Who says being a caddie lacks romance?
Two Zimbabweans, both alike in dignity, in the United States where we lay our scene: one a professional golfer, the other a hairdresser.
Ryan Cairns, a former number-one golfer in Zimbabwe, was in the United States when he came across Tammy Birkett’s profile on Facebook. He liked what he saw and thought he had met her before but when he made contact, it turned out they were complete strangers.
“The only reason I accepted [his friend request] was because we had 120 mutual friends,” says Birkett.
Their conversations became more frequent and, as fate would have it, on an auspicious day they were booked on the same flight from New York to Zimbabwe. They checked in together and after 16 hours there was love in the air. After the two began dating, Cairns popped the question: will you caddie for me?
Their first game together was at the Sunshine Big Easy Tour in 2012. Cairns played well, perhaps he was trying to impress Birkett, and landed his first professional win. It was also a first for Birkett as a caddie. She learnt that there was more to it than knowing the yardage, pin placements and which club to use.
“At the time I had run out of money and instead of me paying, she paid for herself. She sponsored her own trip down to South Africa from Harare… [We] ended up winning the tournament and my career turned around. She took a chance on me and that made a huge difference,” says Cairns.
Like any relationship the bond between caddie and player is developed through trials and successes on the green. When Cairns is struggling, Birkett knows just what to do.
“One thing that I always say is, ‘Imagine yourself in a couple of hours when we are watching a movie, chilling, and you’re not even going to have this bad feeling that you have right now, so there is no point in holding onto that.’”
Birkett, who is now in her second year as a caddie, says that her biggest problem—besides being one of the few female caddies—is getting in line with the pedantic.
“When I first started, there were so many rules around the green like walking on your lines… you can’t talk, whisper at certain times and moving the bag was such an issue.”
Across the Beitbridge border, in South Africa, another caddie shares his secret of success.
It was the summer of 1998 at the Nedbank Golf Challenge, also known as the million-dollar golf challenge. As the tournament came to a close Tiger Woods seemed the likely winner. But with a then course record of 24 under par, Nick Price walked away with the trophy. A few steps behind him, carrying his bag, stood Tiger Lekhulene.
“We had beaten Tiger Woods. How many people can say that they beat Tiger Woods?” says Lekhulene.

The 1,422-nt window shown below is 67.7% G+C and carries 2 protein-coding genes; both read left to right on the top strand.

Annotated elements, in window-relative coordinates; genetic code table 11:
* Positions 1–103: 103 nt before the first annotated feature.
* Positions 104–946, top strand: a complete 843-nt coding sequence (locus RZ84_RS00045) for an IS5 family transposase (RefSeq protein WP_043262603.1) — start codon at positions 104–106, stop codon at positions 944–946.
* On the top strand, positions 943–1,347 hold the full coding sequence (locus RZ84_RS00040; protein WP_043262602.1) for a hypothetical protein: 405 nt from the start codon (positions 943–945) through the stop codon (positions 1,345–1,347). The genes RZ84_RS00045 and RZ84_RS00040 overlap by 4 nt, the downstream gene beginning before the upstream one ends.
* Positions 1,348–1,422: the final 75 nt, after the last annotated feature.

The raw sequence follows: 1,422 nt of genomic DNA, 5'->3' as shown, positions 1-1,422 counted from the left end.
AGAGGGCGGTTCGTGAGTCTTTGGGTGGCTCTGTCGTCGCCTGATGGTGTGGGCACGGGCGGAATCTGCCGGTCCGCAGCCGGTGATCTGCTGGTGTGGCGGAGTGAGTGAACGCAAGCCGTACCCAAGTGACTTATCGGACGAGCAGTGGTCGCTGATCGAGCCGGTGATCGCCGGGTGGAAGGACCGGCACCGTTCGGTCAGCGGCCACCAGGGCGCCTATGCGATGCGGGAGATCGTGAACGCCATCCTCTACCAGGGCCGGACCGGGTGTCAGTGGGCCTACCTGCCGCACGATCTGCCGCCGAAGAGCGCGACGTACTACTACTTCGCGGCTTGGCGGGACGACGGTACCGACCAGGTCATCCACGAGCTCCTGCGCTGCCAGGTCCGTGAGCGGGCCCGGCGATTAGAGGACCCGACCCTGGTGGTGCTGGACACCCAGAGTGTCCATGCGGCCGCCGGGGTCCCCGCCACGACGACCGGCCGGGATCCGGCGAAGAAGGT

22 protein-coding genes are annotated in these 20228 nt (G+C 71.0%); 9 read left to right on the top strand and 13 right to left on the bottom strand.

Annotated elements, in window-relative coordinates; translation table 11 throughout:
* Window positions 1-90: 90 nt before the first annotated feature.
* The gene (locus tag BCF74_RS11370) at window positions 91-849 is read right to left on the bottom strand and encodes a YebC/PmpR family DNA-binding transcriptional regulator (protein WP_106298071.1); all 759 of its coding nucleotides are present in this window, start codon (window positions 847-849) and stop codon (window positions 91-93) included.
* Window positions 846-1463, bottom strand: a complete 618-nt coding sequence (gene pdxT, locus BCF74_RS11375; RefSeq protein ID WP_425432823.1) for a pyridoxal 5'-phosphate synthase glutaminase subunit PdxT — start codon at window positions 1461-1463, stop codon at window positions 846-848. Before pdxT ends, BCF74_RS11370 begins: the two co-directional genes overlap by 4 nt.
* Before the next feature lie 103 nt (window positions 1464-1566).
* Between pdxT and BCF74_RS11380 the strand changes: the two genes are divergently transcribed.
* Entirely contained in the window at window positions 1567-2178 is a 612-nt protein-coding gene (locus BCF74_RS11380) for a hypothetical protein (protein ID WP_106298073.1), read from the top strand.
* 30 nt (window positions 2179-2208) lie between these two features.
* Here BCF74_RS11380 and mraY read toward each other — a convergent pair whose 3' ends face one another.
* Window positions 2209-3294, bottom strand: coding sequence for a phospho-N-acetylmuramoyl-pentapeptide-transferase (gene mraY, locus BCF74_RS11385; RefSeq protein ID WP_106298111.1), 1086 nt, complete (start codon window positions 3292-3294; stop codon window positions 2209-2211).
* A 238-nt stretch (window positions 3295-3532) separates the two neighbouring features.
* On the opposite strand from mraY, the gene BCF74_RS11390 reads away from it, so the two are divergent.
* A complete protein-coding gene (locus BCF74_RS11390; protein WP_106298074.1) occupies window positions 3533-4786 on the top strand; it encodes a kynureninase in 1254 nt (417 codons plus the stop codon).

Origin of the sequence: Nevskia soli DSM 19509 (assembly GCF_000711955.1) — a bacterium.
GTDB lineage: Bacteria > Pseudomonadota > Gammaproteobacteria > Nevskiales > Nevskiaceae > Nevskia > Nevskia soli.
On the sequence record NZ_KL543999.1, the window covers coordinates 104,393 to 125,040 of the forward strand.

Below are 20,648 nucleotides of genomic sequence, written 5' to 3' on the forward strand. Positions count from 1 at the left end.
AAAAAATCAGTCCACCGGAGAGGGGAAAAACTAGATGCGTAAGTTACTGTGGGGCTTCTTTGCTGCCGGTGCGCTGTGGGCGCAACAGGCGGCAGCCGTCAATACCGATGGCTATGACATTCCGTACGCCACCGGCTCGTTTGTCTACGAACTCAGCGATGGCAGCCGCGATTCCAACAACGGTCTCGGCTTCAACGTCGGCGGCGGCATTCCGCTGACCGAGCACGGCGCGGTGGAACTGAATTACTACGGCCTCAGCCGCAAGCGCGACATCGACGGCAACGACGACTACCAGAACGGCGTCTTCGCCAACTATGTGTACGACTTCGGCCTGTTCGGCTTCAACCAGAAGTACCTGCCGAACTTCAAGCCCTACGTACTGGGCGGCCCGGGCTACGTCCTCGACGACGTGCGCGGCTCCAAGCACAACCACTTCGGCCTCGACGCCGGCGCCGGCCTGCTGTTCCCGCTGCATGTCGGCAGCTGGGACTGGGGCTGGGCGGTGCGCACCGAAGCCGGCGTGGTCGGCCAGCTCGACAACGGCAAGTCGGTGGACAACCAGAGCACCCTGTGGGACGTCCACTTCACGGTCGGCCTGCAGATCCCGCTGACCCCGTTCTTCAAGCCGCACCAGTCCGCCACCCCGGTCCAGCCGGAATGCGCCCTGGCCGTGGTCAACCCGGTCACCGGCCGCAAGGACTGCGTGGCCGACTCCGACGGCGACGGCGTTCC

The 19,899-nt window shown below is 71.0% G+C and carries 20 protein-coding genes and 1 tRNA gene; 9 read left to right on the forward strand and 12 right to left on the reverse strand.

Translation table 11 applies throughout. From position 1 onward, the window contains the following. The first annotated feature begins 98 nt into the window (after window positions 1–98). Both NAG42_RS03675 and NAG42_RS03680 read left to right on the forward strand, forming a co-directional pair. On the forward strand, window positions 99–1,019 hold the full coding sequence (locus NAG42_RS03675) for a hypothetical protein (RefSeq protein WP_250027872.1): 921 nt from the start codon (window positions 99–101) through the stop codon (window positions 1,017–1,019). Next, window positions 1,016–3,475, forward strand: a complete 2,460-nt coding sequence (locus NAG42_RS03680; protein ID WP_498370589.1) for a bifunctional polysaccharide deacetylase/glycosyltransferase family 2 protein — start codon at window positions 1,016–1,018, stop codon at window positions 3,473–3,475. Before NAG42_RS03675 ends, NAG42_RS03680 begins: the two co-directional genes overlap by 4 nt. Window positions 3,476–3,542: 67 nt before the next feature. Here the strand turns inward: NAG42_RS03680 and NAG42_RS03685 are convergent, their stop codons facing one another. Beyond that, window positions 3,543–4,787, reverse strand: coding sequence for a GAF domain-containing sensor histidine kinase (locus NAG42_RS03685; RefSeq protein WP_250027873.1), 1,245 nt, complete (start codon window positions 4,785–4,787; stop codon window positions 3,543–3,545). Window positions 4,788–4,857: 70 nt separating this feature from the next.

Beating his namesake was the end of a very long road for Lekhulene. At the age of 14, he began his career as a caddie at Randpark Golf Club in Johannesburg, to pay for his school fees. He matriculated and became a fulltime caddie for top players, including Ian Palmer, Sally Little and Des Terblanche. Of all the players he has carried for, none of them have won as many tournaments as Price. For the past 33 years, Lekhulene has carried for him and is proud to call him a friend.
“I met Nicky by chance. He came to practice at Randpark and asked me to pick up balls for him. After his practice he asked me to caddie for him… he won the first professional game I caddied for him [Asseng TV Challenge Series], in 1979.”
Although caddies advise the player on what club to use and how to play the shot, at the end of the day they know not to overstep.
“You can discuss how to hit a shot but the final decision is up to him, he is the one who is going to hit the ball. You can’t force him to play a shot that he doesn’t want to play,” says Lekhulene.
Although Lekhulene enjoys his career, he says that his biggest issue is in the politics of the game.
“Golfers are not giving professional caddies a fair chance as they used to. I feel white people no longer feel like they should be giving black people so much money. They would rather have their cousins, fathers or family members caddie for them and give them the money. This is placing our careers as professionally-trained caddies at risk,” says Lekhulene.
Both Lekhulene and Birkett agree that there are perks. You get to see the world, make a good living and on top of your pay you often get a very good commission. According to the Sunshine Tour in South Africa, caddies’ salaries differ from caddie to caddie, as it is an agreement between the caddie and the golfer.
Although Lekhulene and Birkett have taken different paths, they both became caddies to top golfers in Africa, proving that there is no set way to become a caddie. Sometimes it takes hard work; sometimes it’s a meeting on the green; and sometimes it’s a romance on a social networking site.